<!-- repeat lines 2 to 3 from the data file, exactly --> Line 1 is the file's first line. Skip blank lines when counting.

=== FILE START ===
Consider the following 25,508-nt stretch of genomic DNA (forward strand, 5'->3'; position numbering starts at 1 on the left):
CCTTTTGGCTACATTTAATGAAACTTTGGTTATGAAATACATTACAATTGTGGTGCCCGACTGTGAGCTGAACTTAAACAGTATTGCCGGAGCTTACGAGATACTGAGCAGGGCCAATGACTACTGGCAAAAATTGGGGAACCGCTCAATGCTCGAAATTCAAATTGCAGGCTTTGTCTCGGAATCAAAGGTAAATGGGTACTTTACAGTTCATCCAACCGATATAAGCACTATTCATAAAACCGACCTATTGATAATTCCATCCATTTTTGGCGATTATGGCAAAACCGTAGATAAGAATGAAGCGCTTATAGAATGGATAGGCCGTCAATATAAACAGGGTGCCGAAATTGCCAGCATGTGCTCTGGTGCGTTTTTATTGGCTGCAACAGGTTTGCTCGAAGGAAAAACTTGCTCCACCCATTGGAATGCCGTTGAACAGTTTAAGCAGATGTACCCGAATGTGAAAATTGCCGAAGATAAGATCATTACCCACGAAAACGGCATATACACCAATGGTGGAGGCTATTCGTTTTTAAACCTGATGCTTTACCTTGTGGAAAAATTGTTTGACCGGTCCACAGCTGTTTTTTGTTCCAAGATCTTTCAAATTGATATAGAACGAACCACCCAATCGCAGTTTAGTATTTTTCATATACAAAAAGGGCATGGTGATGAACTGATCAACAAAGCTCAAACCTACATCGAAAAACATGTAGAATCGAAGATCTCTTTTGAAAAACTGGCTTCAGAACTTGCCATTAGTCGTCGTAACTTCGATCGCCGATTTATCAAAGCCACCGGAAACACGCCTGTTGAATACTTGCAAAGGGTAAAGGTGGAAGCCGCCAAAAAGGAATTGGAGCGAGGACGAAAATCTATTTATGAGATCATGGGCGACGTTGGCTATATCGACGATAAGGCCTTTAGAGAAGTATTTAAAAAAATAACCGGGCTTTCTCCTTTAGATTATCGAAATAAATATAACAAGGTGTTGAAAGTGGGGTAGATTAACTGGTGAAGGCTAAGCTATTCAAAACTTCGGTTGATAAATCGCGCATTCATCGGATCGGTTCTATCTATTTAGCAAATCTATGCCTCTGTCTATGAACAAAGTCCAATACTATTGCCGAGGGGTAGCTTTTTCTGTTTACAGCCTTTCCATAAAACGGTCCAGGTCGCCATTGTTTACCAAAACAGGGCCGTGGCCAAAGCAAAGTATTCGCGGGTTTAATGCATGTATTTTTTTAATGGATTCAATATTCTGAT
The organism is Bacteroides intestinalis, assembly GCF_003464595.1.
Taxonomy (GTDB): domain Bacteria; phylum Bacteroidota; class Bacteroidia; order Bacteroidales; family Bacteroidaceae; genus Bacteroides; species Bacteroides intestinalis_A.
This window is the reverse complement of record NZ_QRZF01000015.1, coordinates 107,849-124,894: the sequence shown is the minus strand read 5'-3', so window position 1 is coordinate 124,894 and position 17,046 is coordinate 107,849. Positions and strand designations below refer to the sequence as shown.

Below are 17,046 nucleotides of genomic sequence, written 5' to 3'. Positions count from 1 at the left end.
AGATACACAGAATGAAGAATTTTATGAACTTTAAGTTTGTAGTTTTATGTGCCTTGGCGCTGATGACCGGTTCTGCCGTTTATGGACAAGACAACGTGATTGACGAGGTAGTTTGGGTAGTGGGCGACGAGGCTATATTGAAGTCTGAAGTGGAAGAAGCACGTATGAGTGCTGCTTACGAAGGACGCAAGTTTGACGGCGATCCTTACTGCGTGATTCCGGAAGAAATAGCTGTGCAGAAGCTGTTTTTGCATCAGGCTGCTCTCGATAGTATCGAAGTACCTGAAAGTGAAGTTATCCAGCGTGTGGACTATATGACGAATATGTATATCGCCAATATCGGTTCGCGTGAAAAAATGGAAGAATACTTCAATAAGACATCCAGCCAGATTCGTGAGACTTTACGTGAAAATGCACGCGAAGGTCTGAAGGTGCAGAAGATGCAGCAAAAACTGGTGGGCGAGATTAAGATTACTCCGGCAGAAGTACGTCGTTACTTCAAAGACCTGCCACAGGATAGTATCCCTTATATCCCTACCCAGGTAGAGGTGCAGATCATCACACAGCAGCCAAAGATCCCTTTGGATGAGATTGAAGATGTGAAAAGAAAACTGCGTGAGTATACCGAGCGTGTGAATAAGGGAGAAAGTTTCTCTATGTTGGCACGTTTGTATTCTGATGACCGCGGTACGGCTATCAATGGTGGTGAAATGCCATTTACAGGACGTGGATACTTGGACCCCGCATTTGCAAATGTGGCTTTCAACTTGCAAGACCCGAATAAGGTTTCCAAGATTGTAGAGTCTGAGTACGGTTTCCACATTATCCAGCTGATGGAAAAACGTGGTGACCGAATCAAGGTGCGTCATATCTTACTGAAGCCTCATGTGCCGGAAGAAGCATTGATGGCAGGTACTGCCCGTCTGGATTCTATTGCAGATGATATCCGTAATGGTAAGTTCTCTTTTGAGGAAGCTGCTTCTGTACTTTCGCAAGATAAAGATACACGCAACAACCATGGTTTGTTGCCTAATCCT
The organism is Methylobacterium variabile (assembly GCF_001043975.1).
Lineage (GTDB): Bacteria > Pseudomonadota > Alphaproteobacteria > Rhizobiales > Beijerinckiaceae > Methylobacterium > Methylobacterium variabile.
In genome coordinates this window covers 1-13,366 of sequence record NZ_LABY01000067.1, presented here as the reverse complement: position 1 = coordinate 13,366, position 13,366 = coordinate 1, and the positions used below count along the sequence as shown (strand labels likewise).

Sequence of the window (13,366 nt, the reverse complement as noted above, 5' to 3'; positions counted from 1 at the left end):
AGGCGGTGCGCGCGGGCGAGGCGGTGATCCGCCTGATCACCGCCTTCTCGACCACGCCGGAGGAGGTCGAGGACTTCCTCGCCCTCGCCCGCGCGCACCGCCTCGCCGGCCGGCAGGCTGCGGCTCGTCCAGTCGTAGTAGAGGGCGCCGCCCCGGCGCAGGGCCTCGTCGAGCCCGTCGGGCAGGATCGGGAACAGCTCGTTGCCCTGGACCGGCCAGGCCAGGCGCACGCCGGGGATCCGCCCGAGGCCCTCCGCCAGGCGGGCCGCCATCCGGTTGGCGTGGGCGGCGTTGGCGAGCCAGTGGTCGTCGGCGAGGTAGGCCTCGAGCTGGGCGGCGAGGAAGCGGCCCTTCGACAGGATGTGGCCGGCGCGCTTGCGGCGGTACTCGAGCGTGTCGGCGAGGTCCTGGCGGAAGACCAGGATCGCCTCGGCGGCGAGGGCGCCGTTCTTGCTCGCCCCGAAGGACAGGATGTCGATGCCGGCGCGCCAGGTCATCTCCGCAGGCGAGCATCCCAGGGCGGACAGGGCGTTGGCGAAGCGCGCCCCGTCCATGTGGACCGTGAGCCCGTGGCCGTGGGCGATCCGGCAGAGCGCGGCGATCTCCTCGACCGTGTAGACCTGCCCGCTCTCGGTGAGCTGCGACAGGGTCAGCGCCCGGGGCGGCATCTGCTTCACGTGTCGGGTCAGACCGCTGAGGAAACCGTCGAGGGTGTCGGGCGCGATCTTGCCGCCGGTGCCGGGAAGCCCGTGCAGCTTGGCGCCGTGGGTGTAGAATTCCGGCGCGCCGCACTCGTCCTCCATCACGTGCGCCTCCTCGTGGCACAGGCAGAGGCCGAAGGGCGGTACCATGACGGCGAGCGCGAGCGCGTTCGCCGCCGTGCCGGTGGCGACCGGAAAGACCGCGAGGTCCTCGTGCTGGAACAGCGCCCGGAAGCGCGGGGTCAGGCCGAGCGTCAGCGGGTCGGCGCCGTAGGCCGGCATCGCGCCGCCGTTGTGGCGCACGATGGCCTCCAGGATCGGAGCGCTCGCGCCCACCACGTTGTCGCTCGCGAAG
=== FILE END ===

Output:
CCTTTTGGCTACATTTAATGAAACTTTGGTTATGAAATACATTACAATTGTGGTGCCCGACTGTGAGCTGAACTTAAACAGTATTGCCGGAGCTTACGAGATACTGAGCAGGGCCAATGACTACTGGCAAAAATTGGGGAACCGCTCAATGCTCGAAATTCAAATTGCAGGCTTTGTCTCGGAATCAAAGGTAAATGGGTACTTTACAGTTCATCCAACCGATATAAGCACTATTCATAAAACCGACCTATTGATAATTCCATCCATTTTTGGCGATTATGGCAAAACCGTAGATAAGAATGAAGCGCTTATAGAATGGATAGGCCGTCAATATAAACAGGGTGCCGAAATTGCCAGCATGTGCTCTGGTGCGTTTTTATTGGCTGCAACAGGTTTGCTCGAAGGAAAAACTTGCTCCACCCATTGGAATGCCGTTGAACAGTTTAAGCAGATGTACCCGAATGTGAAAATTGCCGAAGATAAGATCATTACCCACGAAAACGGCATATACACCAATGGTGGAGGCTATTCGTTTTTAAACCTGATGCTTTACCTTGTGGAAAAATTGTTTGACCGGTCCACAGCTGTTTTTTGTTCCAAGATCTTTCAAATTGATATAGAACGAACCACCCAATCGCAGTTTAGTATTTTTCATATACAAAAAGGGCATGGTGATGAACTGATCAACAAAGCTCAAACCTACATCGAAAAACATGTAGAATCGAAGATCTCTTTTGAAAAACTGGCTTCAGAACTTGCCATTAGTCGTCGTAACTTCGATCGCCGATTTATCAAAGCCACCGGAAACACGCCTGTTGAATACTTGCAAAGGGTAAAGGTGGAAGCCGCCAAAAAGGAATTGGAGCGAGGACGAAAATCTATTTATGAGATCATGGGCGACGTTGGCTATATCGACGATAAGGCCTTTAGAGAAGTATTTAAAAAAATAACCGGGCTTTCTCCTTTAGATTATCGAAATAAATATAACAAGGTGTTGAAAGTGGGGTAGATTAACTGGTGAAGGCTAAGCTATTCAAAACTTCGGTTGATAAATCGCGCATTCATCGGATCGGTTCTATCTATTTAGCAAATCTATGCCTCTGTCTATGAACAAAGTCCAATACTATTGCCGAGGGGTAGCTTTTTCTGTTTACAGCCTTTCCATAAAACGGTCCAGGTCGCCATTGTTTACCAAAACAGGGCCGTGGCCAAAGCAAAGTATTCGCGGGTTTAATGCATGTATTTTTTTAATGGATTCAATATTCTGAT
The organism is Bacteroides intestinalis, assembly GCF_003464595.1.